Professor Kenneth KO and his colleagues at the University of Texas at Dallas and the University of Oklahoma have developed an innovative and affordable terahertz image microchip that can allow devices to detect objects and create images through obstacles that include fog, smoke, dust and snow.

Professor Kenneth CO

Technical summaries: What started you in this field of study?

Professor Kenneth CO: For 15 years, my research team has been trying to discover new opportunities for the silicon integrated circuit industry. When we started, although we were working on terahertz applications, our main focus was on 77 GHz radar.

Technical summaries: What are some differences between your terahertz image and 77 GHz radar?

About: The main difference is only in the frequency – it is a factor approximately five times higher – so the wavelength is about five times smaller. This means that an image device with the same form factor can give five times better resolution by switching to 430 GHz. Our system is essentially made up of pixel arrays of 430 GHz radar. But the performance of these pixels is worse than at 77 GHz. So to solve this problem, we designed the chips to work with a reflector. With the help of the reflector, we can potentially achieve the same type of range – about 200 meters – as radar operating at 77 GHz.

Technical summaries: How does it contribute to power reduction?

About: You can think of it as a lens – it focuses the signal and sends it to a certain point in space. Therefore, all the power emitted by the pixel is focused on this point, instead of scattering as it propagates.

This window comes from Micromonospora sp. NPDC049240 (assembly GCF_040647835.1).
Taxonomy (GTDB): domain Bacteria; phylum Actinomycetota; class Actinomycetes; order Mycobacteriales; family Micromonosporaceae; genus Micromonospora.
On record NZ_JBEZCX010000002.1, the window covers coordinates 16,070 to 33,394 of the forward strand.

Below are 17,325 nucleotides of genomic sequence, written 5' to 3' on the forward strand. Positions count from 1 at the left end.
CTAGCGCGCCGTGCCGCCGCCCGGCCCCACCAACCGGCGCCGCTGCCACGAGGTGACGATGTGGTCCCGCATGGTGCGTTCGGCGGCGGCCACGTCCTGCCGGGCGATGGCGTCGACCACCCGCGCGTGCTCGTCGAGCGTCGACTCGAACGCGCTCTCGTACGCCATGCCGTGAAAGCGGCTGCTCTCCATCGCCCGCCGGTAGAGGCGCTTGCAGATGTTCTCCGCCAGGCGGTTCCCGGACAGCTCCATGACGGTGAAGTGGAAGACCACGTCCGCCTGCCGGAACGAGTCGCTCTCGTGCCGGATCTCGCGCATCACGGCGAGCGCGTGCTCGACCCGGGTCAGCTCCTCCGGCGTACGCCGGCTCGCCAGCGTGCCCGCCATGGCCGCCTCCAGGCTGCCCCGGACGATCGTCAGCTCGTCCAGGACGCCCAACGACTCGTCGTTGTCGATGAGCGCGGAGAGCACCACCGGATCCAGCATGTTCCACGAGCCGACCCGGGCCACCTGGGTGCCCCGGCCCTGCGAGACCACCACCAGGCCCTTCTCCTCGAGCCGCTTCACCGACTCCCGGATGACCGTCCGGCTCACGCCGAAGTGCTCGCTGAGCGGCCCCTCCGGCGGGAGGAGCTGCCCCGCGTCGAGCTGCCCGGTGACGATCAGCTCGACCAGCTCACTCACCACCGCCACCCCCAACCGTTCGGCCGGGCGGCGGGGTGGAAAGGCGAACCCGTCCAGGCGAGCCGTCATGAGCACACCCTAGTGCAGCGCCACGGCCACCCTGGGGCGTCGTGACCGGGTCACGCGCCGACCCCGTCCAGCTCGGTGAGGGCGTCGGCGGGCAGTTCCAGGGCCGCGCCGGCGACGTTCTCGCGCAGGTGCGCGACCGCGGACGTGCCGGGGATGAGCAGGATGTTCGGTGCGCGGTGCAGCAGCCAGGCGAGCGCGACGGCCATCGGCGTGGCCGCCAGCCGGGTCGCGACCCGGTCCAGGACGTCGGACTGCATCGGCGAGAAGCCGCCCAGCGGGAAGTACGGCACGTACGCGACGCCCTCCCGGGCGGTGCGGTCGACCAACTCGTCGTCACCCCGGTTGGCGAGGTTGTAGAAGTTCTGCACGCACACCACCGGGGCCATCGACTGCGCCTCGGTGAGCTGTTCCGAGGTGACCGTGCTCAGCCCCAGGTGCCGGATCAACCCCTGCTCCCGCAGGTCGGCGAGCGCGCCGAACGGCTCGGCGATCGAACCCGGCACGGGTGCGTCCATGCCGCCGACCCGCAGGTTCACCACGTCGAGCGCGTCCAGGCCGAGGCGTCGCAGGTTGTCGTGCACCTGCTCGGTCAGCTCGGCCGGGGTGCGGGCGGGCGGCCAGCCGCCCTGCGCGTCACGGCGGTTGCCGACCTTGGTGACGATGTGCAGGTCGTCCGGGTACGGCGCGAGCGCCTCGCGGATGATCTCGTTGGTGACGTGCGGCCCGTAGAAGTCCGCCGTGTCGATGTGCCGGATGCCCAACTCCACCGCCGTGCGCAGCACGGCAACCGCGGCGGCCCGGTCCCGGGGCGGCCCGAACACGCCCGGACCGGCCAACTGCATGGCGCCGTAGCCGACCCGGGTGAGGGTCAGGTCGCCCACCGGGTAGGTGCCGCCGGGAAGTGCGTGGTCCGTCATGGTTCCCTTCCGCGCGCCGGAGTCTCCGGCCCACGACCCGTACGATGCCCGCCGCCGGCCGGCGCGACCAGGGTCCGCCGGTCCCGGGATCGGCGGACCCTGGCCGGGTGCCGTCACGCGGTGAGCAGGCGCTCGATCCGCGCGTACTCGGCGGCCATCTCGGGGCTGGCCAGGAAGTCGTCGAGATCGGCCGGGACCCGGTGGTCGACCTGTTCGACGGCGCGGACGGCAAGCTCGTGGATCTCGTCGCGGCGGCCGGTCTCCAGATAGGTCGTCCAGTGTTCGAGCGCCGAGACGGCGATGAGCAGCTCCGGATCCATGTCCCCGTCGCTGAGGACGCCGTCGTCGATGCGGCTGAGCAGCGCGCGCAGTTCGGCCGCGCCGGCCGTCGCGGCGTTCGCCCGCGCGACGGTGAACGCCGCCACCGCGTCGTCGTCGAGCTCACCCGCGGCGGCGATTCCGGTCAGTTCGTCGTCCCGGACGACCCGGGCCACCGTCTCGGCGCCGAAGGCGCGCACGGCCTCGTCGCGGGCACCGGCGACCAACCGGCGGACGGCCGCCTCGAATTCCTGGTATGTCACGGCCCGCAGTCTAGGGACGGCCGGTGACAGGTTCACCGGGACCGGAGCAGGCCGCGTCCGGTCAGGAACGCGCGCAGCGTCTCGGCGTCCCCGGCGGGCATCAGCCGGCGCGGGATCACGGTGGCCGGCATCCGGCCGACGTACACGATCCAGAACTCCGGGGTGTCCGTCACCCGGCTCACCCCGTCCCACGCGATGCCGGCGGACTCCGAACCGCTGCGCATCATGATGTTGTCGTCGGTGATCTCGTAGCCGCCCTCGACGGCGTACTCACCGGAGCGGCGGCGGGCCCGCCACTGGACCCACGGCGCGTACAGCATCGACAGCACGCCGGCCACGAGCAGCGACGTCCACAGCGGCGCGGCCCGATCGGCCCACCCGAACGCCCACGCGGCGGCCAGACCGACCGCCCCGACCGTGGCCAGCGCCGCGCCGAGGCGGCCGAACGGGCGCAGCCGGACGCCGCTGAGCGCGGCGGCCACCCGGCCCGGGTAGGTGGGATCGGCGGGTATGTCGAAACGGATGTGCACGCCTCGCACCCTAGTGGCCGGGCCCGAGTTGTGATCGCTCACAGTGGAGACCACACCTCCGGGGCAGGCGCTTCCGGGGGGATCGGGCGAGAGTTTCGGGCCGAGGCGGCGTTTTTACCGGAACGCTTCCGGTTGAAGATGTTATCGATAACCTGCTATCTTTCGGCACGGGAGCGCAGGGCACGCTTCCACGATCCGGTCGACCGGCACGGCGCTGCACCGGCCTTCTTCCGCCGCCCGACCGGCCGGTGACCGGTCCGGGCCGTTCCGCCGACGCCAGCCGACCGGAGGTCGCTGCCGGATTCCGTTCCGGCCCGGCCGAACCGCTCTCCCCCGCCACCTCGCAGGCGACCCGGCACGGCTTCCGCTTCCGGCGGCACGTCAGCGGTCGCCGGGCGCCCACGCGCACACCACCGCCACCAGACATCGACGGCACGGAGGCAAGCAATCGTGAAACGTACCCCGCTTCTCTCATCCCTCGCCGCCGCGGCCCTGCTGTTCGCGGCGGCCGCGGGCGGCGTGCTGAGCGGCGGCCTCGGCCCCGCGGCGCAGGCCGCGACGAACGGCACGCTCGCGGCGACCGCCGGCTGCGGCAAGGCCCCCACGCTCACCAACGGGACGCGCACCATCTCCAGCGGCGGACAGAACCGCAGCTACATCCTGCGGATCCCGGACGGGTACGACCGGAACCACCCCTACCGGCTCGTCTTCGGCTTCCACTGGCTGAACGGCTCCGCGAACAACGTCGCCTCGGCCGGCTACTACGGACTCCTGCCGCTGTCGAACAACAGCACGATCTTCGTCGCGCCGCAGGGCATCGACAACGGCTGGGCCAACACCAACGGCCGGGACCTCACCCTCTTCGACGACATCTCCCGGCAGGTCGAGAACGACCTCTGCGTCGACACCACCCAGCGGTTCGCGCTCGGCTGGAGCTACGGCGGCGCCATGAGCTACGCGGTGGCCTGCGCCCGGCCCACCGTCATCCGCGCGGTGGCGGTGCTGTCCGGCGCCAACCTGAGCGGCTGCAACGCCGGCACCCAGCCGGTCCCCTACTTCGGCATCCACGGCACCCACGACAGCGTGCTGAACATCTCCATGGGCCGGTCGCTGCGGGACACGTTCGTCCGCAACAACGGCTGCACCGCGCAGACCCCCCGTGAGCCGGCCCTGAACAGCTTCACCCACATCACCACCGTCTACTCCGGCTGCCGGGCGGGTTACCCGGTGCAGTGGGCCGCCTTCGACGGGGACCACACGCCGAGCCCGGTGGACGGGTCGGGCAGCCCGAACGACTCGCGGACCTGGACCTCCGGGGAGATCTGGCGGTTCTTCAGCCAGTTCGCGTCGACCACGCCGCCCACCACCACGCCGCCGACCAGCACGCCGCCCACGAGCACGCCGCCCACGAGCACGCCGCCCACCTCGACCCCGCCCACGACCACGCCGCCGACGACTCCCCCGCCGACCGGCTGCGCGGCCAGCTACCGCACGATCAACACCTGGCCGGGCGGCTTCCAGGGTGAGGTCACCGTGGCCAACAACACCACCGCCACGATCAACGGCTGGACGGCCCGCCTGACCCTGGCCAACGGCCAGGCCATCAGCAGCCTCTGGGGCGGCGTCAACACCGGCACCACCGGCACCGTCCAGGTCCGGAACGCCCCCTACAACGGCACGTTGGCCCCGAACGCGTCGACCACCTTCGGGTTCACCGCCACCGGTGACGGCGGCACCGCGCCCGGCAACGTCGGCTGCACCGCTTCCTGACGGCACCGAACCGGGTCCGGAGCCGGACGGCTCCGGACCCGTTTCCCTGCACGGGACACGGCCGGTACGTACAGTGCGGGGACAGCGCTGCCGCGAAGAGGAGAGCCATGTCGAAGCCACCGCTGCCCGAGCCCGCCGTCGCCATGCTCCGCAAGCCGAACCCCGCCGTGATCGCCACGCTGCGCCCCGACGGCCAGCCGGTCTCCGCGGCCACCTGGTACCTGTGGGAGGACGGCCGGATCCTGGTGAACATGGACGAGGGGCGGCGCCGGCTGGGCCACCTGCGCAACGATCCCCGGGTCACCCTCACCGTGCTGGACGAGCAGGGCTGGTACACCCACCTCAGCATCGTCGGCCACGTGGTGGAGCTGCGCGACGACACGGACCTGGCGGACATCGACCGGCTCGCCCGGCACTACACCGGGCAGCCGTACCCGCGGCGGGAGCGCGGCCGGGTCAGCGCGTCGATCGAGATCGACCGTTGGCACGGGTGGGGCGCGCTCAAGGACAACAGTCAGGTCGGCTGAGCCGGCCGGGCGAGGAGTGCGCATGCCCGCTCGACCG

Technical summaries: How does your radar cope with the frequency limitations of CMOS technology?

About: The problem is that we can’t use CMOS amplifiers to provide amplification for terahertz receivers. So, we use frequency multiplication to generate an RF signal and we also use a technique called harmonic mixing to convert the signal down without an amplifier in front. This impairs the sensitivity of the receiver, so we have to overcome it. These are two challenges in raising higher frequencies compared to 77-GHz radar.

Technical summaries: So you’re saying that somehow you need more amplification to increase the amplitude of the reflected signal?

About: Yes exactly. We need to make sure that the signal we are transmitting is racketeering the target we are trying to find, and that the level of signal power that reaches the targets is the same as at 77 GHz. The way we do this is by using the reflector together with our focal plane grating. This reflector gives us this gain in power and then reflects back and again gives us a gain for the receiver. So, even with poor sensitivity, we can still detect the reflected signal.

Technical summaries: You said that this radar could penetrate atmospheric obstacles such as snow, dust and fog. But these are all particles; can it penetrate solid particles?

About: some. May penetrate non-conductive materials such as plastic containers. Industrial applications include tracking the dryness of printing on paper and fabrics. You can also think of industrial settings where you have a steam environment. You have to watch what is behind the steam. A really important app is seeing through smoke and fire – an amazing app for firefighters to help them look for people.

An edited version of this interview appeared in Tech Briefs edition of May 2022 .

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